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Call for better patient-focused information in cancer

PatientView survey highlights shortcomings in explaining newer science

PatientViewPatient information in oncology has failed to keep pace with the latest innovations, according to a new multinational survey of patient and carer groups.

Commissioned by AstraZeneca, PatientView surveyed 124 cancer-oriented patient and carer organisations across 39 countries in May.
They found a growing need for clearer, more accessible information on the science behind the latest cancer treatments.

Almost 60% of respondents said cancer science is not properly explained to patients and the public, with only 7.3% agreeing that vital information - such as consent forms for clinical trials - are easily understood by patients.

A new generation of cancer treatments have rapidly become the industry benchmark, with advances in immuno-oncology - where a patient's immune system is harnessed to fight the disease - driving a range of innovations.

Just over half of the cancer patient groups surveyed agreed that scientific understanding of cancer has accelerated in recent years, but the majority did not feel that these advances had been satisfactorily communicated to the patients they support.

Over 80% of respondents said they had been asked by patients or carers about immuno-oncology, while 66.7% had been asked about biomarkers and gene mutations associated with cancer.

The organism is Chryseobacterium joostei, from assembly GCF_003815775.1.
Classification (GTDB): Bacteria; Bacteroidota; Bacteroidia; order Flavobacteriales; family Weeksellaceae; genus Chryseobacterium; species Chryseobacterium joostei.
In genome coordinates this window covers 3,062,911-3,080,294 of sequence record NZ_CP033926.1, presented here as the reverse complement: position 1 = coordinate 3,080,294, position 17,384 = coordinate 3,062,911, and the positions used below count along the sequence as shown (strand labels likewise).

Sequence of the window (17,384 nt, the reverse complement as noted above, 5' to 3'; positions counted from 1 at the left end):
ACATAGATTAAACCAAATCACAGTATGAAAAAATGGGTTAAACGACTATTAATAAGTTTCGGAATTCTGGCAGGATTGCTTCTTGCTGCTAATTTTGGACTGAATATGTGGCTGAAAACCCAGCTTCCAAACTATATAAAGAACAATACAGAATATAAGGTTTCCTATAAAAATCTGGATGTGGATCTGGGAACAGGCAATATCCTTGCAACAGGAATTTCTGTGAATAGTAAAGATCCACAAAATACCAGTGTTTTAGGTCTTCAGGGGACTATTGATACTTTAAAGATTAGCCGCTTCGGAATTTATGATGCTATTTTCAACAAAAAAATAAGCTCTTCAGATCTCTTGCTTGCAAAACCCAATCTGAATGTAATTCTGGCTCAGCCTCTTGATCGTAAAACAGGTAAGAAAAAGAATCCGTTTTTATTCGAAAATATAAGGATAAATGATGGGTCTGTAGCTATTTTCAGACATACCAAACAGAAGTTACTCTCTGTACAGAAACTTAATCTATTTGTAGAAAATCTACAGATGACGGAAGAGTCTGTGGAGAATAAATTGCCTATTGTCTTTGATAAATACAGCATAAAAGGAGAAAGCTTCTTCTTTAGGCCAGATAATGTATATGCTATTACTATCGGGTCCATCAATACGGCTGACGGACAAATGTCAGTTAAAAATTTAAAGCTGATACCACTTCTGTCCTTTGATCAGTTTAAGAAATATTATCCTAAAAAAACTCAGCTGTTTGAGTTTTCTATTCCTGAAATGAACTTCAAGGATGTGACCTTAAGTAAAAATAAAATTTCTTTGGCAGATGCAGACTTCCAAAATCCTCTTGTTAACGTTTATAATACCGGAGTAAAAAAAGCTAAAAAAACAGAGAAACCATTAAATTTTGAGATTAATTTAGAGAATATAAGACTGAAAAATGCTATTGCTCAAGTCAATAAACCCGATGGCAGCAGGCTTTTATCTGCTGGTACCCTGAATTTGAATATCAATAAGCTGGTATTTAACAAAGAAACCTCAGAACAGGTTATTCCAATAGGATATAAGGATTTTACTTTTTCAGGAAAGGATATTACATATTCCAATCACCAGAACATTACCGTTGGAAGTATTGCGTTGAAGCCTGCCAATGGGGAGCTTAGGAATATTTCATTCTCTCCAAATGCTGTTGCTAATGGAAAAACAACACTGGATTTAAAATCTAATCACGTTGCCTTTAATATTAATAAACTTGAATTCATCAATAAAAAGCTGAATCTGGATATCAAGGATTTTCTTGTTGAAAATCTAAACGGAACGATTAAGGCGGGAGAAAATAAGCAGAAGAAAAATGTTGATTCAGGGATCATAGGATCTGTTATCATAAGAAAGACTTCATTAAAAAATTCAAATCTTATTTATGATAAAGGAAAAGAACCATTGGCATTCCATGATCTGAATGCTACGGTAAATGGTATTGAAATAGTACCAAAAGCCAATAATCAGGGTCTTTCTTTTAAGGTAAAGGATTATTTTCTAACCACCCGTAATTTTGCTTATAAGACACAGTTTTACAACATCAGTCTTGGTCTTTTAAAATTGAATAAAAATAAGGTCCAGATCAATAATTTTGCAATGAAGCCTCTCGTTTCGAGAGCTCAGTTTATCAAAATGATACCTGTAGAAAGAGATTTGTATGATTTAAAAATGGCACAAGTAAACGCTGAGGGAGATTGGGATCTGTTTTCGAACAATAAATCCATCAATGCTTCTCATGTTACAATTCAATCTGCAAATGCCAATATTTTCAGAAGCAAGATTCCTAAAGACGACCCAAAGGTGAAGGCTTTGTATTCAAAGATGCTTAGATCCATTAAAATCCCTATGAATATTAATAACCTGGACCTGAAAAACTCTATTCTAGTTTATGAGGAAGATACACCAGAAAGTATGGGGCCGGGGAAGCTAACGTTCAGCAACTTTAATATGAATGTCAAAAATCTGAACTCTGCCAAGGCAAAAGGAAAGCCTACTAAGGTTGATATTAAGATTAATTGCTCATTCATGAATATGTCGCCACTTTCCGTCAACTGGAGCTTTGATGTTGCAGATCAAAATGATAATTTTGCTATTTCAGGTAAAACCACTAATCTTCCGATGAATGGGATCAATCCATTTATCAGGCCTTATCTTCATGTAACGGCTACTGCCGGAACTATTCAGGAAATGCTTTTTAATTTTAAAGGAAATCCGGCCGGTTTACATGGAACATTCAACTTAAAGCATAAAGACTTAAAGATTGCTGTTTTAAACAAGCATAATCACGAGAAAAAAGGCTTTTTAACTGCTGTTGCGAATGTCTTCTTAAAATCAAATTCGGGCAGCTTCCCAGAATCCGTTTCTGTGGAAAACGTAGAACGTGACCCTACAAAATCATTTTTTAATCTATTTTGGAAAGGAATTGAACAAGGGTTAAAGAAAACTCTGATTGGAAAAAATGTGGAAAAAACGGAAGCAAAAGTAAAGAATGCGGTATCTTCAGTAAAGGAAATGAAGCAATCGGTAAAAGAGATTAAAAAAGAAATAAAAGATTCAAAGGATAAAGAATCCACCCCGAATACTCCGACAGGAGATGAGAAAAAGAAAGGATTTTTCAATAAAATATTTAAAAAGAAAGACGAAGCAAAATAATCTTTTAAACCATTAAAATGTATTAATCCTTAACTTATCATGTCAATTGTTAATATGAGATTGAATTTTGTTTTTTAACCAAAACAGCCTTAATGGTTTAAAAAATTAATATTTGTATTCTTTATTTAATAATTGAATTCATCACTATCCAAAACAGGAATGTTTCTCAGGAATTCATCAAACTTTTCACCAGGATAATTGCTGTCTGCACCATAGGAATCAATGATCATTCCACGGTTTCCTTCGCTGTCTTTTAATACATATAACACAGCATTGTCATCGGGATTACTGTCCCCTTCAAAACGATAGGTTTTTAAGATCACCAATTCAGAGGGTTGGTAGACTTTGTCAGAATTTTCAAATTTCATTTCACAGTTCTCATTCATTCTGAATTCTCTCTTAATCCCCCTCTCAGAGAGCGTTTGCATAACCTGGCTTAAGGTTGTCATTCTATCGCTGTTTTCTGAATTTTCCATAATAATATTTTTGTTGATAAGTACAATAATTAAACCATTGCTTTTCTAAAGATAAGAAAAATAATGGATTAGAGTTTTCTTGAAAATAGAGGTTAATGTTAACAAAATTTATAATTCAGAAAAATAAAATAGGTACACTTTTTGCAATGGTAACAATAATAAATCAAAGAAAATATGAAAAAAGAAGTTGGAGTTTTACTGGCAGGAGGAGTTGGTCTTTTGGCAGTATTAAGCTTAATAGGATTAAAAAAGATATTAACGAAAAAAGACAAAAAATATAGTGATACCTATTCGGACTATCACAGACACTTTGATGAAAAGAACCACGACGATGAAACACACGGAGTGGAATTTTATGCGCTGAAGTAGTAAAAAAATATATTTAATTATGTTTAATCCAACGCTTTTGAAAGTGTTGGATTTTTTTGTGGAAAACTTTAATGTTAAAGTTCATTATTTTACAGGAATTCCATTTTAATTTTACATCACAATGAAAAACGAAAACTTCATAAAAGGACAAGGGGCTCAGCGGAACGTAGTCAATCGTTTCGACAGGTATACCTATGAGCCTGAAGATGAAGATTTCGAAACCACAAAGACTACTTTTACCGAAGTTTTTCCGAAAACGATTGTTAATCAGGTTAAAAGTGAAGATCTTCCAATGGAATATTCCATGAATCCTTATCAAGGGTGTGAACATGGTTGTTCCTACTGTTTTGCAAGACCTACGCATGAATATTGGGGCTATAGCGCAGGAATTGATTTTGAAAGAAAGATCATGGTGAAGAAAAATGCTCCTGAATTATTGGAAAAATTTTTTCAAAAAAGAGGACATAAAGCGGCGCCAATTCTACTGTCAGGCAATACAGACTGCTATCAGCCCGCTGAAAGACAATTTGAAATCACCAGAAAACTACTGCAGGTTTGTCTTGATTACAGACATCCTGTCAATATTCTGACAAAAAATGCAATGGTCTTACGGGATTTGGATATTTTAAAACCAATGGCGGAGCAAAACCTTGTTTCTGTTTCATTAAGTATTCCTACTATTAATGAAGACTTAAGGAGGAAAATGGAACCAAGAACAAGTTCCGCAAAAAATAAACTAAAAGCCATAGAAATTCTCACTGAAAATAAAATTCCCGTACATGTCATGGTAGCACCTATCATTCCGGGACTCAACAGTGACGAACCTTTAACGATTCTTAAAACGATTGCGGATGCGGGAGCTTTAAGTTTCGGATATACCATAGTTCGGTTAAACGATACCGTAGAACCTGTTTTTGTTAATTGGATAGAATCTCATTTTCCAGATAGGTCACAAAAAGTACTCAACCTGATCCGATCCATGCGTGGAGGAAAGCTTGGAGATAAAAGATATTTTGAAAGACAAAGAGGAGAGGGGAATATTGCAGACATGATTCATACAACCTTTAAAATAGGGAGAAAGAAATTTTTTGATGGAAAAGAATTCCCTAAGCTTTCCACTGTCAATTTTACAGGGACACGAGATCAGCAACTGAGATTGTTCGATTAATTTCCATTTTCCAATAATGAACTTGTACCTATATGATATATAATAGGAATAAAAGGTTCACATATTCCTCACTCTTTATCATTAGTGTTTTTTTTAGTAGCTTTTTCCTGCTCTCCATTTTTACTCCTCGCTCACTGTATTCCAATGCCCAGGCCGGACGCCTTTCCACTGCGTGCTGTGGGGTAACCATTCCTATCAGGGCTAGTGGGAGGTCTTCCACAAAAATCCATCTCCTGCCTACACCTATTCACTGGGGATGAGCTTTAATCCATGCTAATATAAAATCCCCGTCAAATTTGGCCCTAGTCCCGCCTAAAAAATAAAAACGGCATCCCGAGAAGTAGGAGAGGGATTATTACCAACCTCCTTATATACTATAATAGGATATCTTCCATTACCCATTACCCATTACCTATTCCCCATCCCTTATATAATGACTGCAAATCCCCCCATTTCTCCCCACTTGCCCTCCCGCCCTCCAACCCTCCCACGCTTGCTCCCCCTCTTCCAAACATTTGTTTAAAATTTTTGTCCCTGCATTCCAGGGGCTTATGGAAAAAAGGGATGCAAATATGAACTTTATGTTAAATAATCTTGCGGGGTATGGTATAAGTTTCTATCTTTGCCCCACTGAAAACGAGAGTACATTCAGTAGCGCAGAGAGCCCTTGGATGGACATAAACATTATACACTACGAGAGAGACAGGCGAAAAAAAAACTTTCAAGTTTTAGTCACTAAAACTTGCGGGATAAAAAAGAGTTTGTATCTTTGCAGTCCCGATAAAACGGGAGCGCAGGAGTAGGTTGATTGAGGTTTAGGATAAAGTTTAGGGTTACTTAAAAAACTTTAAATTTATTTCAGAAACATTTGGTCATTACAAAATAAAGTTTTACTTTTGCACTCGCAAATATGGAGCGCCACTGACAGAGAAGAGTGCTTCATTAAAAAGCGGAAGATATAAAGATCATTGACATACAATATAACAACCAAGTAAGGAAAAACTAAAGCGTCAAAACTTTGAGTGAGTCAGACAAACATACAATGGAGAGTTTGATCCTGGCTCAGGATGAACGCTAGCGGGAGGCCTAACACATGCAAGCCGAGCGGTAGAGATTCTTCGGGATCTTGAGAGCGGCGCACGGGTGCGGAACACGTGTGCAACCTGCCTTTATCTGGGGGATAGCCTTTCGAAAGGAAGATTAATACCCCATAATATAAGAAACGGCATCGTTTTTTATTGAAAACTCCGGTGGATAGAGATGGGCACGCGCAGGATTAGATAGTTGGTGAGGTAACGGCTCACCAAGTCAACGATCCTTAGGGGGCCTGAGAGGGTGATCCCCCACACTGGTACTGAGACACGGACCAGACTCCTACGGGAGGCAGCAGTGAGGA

The survey showed that most believe patients want to know how their treatment works, with 54.5% agreeing that patients need to understand relevant scientific concepts to not only improve their clinical outcomes but also their quality of life.

Increasing awareness of cancer treatment options is therefore a high priority for over half of the organisations, however the survey also found that the largest barrier to communicating cancer developments to patients was a general lack of familiarity with basic scientific concepts.

To tackle this, the respondents said simple, useful scientific information free from jargon would be of most use to patients and carers, particularly as an easily-accessible online platform embedded in social media.

The availability of information in a number of languages was also of chief importance, as was establishing an unbiased dialogue between patients and pharma to limit the creation of 'false hope' media stories.

In a statement, PatientView called the survey a “clear call to action to everyone who works on education initiatives for people who are living with cancer: make it clear and understandable, and make it accessible”.

Article by
Rebecca Clifford

10th October 2016

From: Healthcare

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